State schools

Education in Scotland: Why state schools would be better if they were more like private schools – Cameron Wyllie

Class size in public schools is an issue that needs to be looked at (Picture: Ben Birchall/PA)

I don’t mean “let’s close the public schools and make everyone pay direct costs for the education of their children to private corporations”; I mean “should everyone go to a school that looks like a private school”.

These schools would, of course, be funded by the state with taxpayers’ money and they would incorporate features that may already exist in some public schools but are very identifiable with the vast majority of private schools, and these are aspects of the education system process that I wholeheartedly agree with – and I believe a majority of parents from all walks of life.

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Prominent Labor politician Anthony Crosland was Secretary of State for Education and Science in the mid-1960s, and he tackled the problem of private schools like many politicians before and after him, the most recent being moreover Michael Gove, who, although he himself studied in a (very fine) Scottish independent school, made several very critical interventions in the debate, in particular by questioning the charitable status of the sector.

At the time, perhaps amid claims that private schools were “damn wonderful,” one of Crosland’s officials once spoke to him in exasperation, saying, “I can’t make up my mind whether these schools are so bloody that they should be abolished, or so wonderful that they should be made available to all.” Hence my question.

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I have been lucky enough to work at two private (well, they prefer ‘independent’ and I understand why) schools in Edinburgh and have always thought, every day of my 37 year career, that there are very good things about them that should (and could) apply to all schools.

I also think that during these 37 years, private schools and public schools have become more and more distant in terms of offer and ethos. I don’t know why this happened, but I think it’s significant that even in these difficult times, and even in Edinburgh, which is saturated with private schools, the sector, as a whole, is full of applicants .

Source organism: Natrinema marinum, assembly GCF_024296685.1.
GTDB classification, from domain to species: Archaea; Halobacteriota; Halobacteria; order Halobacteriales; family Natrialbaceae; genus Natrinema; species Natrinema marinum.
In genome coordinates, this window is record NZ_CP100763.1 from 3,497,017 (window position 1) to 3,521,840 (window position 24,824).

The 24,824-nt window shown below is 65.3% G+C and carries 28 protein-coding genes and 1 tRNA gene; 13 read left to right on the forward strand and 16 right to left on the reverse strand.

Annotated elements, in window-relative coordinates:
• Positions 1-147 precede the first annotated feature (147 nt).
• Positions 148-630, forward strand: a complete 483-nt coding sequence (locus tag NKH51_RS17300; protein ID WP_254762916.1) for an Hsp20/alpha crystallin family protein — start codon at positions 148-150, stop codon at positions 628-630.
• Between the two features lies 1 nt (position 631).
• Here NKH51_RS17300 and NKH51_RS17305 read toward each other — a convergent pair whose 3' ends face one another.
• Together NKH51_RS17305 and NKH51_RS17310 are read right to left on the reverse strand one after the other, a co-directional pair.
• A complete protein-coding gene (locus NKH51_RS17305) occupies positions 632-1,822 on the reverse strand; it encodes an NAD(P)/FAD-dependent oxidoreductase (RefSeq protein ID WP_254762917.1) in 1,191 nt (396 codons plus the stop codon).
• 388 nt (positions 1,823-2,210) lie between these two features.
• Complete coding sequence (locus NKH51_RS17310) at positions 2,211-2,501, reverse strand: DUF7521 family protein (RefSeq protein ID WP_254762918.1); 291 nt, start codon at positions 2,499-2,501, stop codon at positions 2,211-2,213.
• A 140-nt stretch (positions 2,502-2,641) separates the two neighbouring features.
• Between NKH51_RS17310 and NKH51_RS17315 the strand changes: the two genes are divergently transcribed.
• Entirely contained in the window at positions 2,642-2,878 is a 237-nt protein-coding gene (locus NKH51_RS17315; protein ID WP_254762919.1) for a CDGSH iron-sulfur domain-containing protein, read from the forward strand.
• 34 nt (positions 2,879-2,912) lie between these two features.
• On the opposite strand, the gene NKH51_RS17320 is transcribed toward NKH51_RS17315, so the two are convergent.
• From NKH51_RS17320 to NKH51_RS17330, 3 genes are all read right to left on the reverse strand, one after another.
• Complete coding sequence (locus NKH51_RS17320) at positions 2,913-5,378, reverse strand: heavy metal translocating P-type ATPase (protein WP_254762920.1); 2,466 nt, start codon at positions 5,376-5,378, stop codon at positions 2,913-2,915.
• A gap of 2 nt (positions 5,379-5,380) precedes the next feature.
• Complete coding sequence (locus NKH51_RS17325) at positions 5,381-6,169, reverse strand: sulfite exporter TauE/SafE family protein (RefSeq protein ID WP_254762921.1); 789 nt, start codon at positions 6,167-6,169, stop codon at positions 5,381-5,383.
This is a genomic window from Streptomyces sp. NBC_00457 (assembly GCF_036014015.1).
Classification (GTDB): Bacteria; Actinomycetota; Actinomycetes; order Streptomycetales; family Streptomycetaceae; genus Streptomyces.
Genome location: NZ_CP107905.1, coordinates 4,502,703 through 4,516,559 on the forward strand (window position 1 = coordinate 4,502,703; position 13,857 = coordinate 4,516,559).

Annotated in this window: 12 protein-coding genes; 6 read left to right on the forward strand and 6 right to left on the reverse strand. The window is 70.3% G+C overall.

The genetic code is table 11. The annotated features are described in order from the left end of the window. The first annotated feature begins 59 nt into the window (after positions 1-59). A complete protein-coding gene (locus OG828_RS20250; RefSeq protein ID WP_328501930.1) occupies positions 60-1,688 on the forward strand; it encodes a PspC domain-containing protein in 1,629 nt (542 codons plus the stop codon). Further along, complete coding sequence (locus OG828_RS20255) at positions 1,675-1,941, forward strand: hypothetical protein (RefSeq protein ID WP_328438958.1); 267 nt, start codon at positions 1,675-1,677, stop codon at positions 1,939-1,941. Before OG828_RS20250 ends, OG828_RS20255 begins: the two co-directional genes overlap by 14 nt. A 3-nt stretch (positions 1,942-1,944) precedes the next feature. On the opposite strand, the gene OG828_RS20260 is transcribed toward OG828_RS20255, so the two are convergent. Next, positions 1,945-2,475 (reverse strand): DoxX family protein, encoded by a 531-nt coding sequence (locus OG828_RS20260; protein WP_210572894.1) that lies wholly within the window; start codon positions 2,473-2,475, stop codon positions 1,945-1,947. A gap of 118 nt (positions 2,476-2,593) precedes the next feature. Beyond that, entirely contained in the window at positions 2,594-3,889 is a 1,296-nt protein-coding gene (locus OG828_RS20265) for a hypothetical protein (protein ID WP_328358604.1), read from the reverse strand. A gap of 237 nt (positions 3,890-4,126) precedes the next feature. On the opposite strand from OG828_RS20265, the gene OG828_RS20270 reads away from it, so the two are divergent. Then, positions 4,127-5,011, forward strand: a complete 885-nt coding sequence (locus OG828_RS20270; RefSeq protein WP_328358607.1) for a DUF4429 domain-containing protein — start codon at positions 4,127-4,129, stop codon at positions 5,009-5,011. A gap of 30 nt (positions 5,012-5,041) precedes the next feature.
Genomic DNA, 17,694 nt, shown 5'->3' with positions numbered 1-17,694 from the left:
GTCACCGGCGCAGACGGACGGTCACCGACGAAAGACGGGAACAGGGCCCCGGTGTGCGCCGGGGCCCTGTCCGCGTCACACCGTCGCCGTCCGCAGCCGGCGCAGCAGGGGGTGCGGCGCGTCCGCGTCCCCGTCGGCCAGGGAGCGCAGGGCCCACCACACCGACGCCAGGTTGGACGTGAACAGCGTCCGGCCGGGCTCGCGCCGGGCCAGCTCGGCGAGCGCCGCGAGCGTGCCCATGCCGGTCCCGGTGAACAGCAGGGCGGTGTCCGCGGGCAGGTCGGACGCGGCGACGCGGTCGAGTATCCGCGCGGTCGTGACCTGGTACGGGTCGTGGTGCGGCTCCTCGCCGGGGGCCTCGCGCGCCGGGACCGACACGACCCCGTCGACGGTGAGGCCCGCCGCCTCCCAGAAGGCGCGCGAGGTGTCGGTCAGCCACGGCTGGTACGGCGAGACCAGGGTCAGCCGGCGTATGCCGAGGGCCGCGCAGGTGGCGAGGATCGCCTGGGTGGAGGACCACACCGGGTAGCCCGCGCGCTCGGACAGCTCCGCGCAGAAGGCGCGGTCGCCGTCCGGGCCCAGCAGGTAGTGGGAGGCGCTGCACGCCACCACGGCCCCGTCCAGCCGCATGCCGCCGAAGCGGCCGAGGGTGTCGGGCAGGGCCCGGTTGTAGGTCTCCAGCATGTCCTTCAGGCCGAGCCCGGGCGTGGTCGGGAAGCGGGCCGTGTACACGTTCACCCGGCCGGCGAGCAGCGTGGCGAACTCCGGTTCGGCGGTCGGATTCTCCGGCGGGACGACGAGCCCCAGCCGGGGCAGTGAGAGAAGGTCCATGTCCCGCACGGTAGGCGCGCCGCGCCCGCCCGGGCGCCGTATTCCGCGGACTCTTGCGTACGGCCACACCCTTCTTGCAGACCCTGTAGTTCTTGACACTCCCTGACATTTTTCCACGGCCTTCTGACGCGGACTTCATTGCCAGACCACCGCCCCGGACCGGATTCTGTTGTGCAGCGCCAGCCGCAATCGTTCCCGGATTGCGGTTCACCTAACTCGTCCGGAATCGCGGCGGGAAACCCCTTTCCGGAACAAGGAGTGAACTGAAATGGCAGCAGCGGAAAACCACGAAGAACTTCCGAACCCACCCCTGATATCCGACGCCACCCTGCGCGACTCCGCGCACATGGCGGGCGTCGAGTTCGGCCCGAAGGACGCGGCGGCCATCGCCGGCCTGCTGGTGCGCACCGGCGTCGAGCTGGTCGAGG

But you can see why Crosland’s adviser was perplexed. On many levels, private education is unfair, and yet even their biggest critics have to admit that most private schools provide a very good education.

Well, of course they do, says the battered teaching profession; of course they do, say union officials, reaching for a donut; it’s all about money and facilities. The more you spend, the better the results.

Well that’s clearly true, and of course we need to spend more money per capita on Scottish schoolchildren, but before we do that we need to think about what the extra money is going to be spent on, and at least one Part of the answer lies in taking a close look at private schools. Here are some suggestions for getting started, some of which wouldn’t cost much anyway.

First, many people choose private schools because they believe the social environment will be conducive to learning, and that’s broadly true. I think some colleagues in the public sector try very hard to achieve this (and some succeed) but often they don’t feel supported.

Low-level indiscipline is a problem even for experienced teachers, so schools need rules and they need rules to come with penalties, and they need them to be enforced consistently and that enforcement to be supported by experienced teachers.

These principals and vice-principals must feel empowered to manage their schools as workplaces where young people learn. So – no phones in class (unless used during the lesson, but preferably never); no gum; a clear effort to maintain dress and appearance standards; speaking during class only when relevant; no bad language; no harassment etc.

Yeah, yeah – old reactionary, I know. But there are a lot of kids who don’t learn much because of bad behavior, and some don’t even go to school because they’re scared, and that shouldn’t happen in any school.

Second – and I make no apologies for beating this drum again – teachers in the public sector should be paid to organize extra-curricular activities and, over time, every teacher should be required to contribute.

Young people love sports, drama, music, cooking, pilates and debating, and these things are absolutely a basic expectation in the private sector. Such after-school and lunchtime activities have a huge impact on self-confidence and skill development and make students feel part of a bigger whole – the team, the group , the club… the school – with a capital “S”!

Third, mainstreaming policy needs to be reviewed, to ensure that every child – but especially children with special educational needs – receives an appropriate education.

All schools need the kind of specialist units that many private schools have, where young people with disabilities spend part of their time. Teachers, faced with a class of say 26 children – and that in itself needs to be examined – simply have too many balls to juggle and then deal with the stress of guilt they feel when they drop any.

There are many more things that could be done – just paying teachers more; make sure they have time to do useful development work; giving more muscle to the head in terms of suspensions and expulsions – and ensuring that there are suitable alternatives for youngsters so sanctioned; and spend much more time and money on guidance, career counseling and pastoral care.

But even the cheapest of these suggestions would make a difference and, you never know, if a government with a bit of radical energy did several or all of them, maybe we wouldn’t or wouldn’t need to. private schools in the future.

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